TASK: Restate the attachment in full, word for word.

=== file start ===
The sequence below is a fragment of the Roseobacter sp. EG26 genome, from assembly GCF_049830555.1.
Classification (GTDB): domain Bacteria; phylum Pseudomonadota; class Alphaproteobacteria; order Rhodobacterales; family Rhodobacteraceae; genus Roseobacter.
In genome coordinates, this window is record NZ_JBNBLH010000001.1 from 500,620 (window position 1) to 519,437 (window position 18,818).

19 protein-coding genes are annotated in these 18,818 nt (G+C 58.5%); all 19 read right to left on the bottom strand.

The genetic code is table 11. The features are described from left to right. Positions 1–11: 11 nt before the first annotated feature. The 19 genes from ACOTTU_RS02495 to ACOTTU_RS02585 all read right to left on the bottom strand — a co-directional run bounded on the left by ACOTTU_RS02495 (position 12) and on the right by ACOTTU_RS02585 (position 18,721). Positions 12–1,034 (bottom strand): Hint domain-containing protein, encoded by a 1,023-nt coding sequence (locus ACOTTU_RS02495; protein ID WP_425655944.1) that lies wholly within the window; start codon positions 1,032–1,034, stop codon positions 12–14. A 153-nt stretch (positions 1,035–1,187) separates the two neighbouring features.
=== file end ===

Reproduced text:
The sequence below is a fragment of the Roseobacter sp. EG26 genome, from assembly GCF_049830555.1.
Classification (GTDB): domain Bacteria; phylum Pseudomonadota; class Alphaproteobacteria; order Rhodobacterales; family Rhodobacteraceae; genus Roseobacter.
In genome coordinates, this window is record NZ_JBNBLH010000001.1 from 500,620 (window position 1) to 519,437 (window position 18,818).

19 protein-coding genes are annotated in these 18,818 nt (G+C 58.5%); all 19 read right to left on the bottom strand.

The genetic code is table 11. The features are described from left to right. Positions 1–11: 11 nt before the first annotated feature. The 19 genes from ACOTTU_RS02495 to ACOTTU_RS02585 all read right to left on the bottom strand — a co-directional run bounded on the left by ACOTTU_RS02495 (position 12) and on the right by ACOTTU_RS02585 (position 18,721). Positions 12–1,034 (bottom strand): Hint domain-containing protein, encoded by a 1,023-nt coding sequence (locus ACOTTU_RS02495; protein ID WP_425655944.1) that lies wholly within the window; start codon positions 1,032–1,034, stop codon positions 12–14. A 153-nt stretch (positions 1,035–1,187) separates the two neighbouring features.